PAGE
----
Venous insufficiency is more common than you may think — more than 25 million Americans experience some type of vein-related health problem. Despite how widespread this is, many people are unaware of the true causes of venous insufficiency or the current treatments available.
What is Venous Insufficiency?
Vein valves are busy circulating blood through your body, and the ones in your legs are working overtime. These valves carry the extra task of pushing blood against the weight of gravity. Similar to how taking on too much pressure can wear us down physically, vein valves can become weakened or damaged over time. Blood can then pool in the leg, causing swelling, pain, or the formation of a varicose vein.
What Causes Venous Insufficiency?
There are a lot of factors that can increase your risk of developing some sort of vein problem. This includes:
- Family history. Genetics can play a huge role in whether or not you’ll develop vein problems at some point in your life.
- Leg damage. Trauma to your leg can increase your risk of vein problems, whether it’s through an old injury, surgery, or a previous blood clot.
- Stationary lifestyle. Sitting or standing for hours at a time can be bad for your circulation and your veins. This is most commonly associated with professions that require employees to either sit or stand all day, such as in office or retail work.
- Pregnancy. The hormonal changes and extra pressure on your legs can damage your veins, and the effects can be worse with each subsequent pregnancy. Although symptoms tend to subside after delivery, varicose veins are apt to return postpartum.
What Are the Symptoms of Venous Insufficiency?
Poor vein health is commonly associated with visible veins, but you can certainly have vein problems without any visible symptoms. Other signs can include:
- Swollen legs or ankles. As blood pools in the lower leg, the vein swells. This can create associated swelling in the leg or ankle.
- Itchy, painful, or restless legs. Unhealthy veins can be painful. If your legs are hurting even without putting excess pressure on them, your veins may be at fault.
- Brownish skin. Sometimes venous insufficiency can appear similar to a skin condition. Skin around the ankles especially can appear discolored.
- Varicose veins. The symptom most commonly associated with venous insufficiency, varicose veins are dark, bulging, and very visible under the skin.
- Leg ulcers. Venous insufficiency lowers your veins’ healing abilities. This increases your risk of developing an ulcer after experiencing any trauma to the leg.
How is Venous Insufficiency Diagnosed?
When you drop by to see a specialist, like the knowledgeable ones at the Central Florida Vein & Vascular Center, they’ll first assess your vein health with a diagnostic exam, using a tool like an ultrasound to get a better look at your veins. This is a critical step, as you can’t see the full picture of your vein health with just your eyes. Afterward, the specialist will create a treatment plan for your vein health, taking into consideration how serious your symptoms are, your medical history, age, and overall health.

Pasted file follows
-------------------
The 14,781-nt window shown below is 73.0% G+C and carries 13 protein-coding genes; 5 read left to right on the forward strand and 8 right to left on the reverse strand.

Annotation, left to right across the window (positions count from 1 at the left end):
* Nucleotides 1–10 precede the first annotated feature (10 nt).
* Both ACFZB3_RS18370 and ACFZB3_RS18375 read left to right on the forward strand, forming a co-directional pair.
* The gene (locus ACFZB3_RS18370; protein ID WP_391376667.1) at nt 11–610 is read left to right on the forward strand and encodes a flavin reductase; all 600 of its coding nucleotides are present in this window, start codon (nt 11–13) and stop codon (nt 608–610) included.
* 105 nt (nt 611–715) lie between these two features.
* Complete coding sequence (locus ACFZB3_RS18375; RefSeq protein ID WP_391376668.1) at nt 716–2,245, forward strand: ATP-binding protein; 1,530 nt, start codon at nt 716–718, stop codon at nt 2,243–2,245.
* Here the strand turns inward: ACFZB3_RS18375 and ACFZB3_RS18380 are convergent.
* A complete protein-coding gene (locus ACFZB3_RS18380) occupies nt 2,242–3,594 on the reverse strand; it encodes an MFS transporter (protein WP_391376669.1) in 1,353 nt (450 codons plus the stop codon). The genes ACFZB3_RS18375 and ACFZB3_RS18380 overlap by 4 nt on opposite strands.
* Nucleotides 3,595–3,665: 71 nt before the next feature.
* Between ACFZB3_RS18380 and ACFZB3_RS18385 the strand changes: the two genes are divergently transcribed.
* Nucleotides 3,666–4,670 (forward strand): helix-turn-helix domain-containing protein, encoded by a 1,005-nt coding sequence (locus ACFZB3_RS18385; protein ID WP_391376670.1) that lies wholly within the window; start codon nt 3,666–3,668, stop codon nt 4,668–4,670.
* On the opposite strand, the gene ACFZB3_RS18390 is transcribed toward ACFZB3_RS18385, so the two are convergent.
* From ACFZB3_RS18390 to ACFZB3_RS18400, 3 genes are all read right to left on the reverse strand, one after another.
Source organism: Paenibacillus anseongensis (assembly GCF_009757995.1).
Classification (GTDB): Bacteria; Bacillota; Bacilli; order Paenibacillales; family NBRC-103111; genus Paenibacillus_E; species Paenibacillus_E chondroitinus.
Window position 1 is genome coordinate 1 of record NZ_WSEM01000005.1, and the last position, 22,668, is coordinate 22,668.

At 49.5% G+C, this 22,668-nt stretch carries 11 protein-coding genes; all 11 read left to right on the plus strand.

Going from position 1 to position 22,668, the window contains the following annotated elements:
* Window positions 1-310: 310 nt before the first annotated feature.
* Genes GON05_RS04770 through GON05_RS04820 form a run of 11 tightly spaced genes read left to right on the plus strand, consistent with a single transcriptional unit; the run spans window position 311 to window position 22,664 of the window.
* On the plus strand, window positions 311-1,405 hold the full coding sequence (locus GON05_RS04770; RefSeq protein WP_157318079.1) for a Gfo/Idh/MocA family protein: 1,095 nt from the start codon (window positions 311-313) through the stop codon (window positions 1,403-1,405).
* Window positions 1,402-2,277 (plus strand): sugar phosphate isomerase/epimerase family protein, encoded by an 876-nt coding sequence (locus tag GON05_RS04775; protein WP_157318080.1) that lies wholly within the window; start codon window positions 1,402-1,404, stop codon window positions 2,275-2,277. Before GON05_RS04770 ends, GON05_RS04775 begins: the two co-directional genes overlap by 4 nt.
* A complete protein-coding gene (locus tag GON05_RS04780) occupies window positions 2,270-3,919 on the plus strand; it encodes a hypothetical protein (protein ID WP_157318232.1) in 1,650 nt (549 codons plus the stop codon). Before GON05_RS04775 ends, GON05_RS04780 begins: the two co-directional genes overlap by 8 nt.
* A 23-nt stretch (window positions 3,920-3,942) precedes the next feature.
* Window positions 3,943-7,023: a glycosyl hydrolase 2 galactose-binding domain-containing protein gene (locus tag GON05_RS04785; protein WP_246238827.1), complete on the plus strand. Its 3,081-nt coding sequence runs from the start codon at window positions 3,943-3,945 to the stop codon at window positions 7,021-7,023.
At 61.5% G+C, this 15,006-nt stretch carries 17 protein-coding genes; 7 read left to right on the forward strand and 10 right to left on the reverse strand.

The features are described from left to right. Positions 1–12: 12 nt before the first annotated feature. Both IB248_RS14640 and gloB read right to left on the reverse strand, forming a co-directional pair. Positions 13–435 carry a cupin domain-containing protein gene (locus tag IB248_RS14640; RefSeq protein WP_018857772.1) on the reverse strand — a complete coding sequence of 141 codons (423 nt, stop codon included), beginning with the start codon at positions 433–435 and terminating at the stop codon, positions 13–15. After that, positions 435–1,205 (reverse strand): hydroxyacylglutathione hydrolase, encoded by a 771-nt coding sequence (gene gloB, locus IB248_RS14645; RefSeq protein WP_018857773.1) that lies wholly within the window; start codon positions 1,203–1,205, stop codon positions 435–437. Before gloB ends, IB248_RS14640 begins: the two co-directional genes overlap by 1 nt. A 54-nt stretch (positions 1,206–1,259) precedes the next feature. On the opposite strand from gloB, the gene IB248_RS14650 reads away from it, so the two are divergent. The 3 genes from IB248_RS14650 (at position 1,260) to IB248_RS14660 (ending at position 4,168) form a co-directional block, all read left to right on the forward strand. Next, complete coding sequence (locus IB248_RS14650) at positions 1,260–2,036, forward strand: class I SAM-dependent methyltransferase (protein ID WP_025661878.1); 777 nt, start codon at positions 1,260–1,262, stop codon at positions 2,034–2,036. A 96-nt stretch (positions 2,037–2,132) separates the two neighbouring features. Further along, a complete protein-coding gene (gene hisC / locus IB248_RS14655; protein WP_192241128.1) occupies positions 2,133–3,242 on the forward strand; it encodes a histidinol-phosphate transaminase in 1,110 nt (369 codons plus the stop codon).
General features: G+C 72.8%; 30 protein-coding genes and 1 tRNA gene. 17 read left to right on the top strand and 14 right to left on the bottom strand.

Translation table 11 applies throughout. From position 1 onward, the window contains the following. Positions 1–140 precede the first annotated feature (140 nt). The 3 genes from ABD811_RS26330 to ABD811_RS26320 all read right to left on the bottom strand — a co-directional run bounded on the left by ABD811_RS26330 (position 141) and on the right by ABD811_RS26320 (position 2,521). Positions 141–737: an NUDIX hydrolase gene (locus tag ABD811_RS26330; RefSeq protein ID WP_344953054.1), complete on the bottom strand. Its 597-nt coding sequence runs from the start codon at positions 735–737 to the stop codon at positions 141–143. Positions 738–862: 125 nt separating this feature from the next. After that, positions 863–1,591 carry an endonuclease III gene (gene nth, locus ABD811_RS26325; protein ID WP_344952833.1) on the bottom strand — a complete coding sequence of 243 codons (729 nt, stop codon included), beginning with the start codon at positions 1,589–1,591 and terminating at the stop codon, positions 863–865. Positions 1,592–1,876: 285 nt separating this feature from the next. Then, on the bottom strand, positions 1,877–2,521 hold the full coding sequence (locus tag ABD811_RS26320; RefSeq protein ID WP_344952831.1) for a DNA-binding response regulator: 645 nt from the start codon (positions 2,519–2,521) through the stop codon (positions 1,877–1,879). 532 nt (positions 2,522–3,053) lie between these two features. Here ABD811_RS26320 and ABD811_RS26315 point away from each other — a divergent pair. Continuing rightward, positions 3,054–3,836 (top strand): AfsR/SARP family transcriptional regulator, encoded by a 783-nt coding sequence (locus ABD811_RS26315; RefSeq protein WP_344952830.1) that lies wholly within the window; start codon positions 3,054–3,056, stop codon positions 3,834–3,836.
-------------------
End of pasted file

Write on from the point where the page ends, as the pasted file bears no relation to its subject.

How is Venous Insufficiency Treated?
Treatment has come a long way since the painful days of vein stripping. At Central Florida Vein & Vascular Center, we offer several treatment options for venous insufficiency. All of our procedures are minimally invasive with little downtime, so you can quickly get back on your feet and enjoy pain-free legs. Insurance carriers will often cover the costs as well. Here are some of the procedures that may be included in a treatment plan.
Endovenous Laser Treatment
This procedure has replaced vein stripping, becoming the gold standard in eliminating troublesome veins. During endovenous laser treatment, a specialist uses an ultrasound to first locate the damaged vein. They then apply heat to the vein through a catheter, causing the vein to collapse and seal shut. What happens to the blood in the vein? It’s automatically routed to healthy veins that can handle proper circulation.
Sclerotherapy is most commonly used to minimize the appearance of spider veins, although it can also be used as a follow-up to any small, visible veins lingering after endovenous laser treatment. A specialist will use an ultrasound or veinlite to target the vein before injecting a sclerosing agent into it. This agent causes the vessels to scar and become less visible, effectively reducing their appearance.
Sometimes endovenous laser treatment or sclerotherapy isn’t enough to fully minimize the appearance of veins. Microphlebectomy can get rid of dark, bulging veins without scarring and pain. A specialist first makes small, 1-2mm micro-incisions, through which they can divide and remove the vein. The bulging vein is gone immediately post-procedure, and the only “scars” are small dots where the micro-incisions were made. These fade within a few weeks.
Did you know that a special sort of glue can help venous insufficiency? During Venaseal, a specialist applies medical glue to the damaged vein through a catheter. The vein seals shut, hardens, and is then absorbed by the body. This removes the vein without any scarring or vein stripping.
Contact Central Florida Vein & Vascular Center
Those are the basics of venous insufficiency. If you have a question or concern that isn’t covered here, we can help. You can schedule a consultation with one of our specialists by calling 407-545-3385 or 352-658-5547. We’ll address your concerns, assess your vein health, and craft a treatment plan that will be best for you and your veins.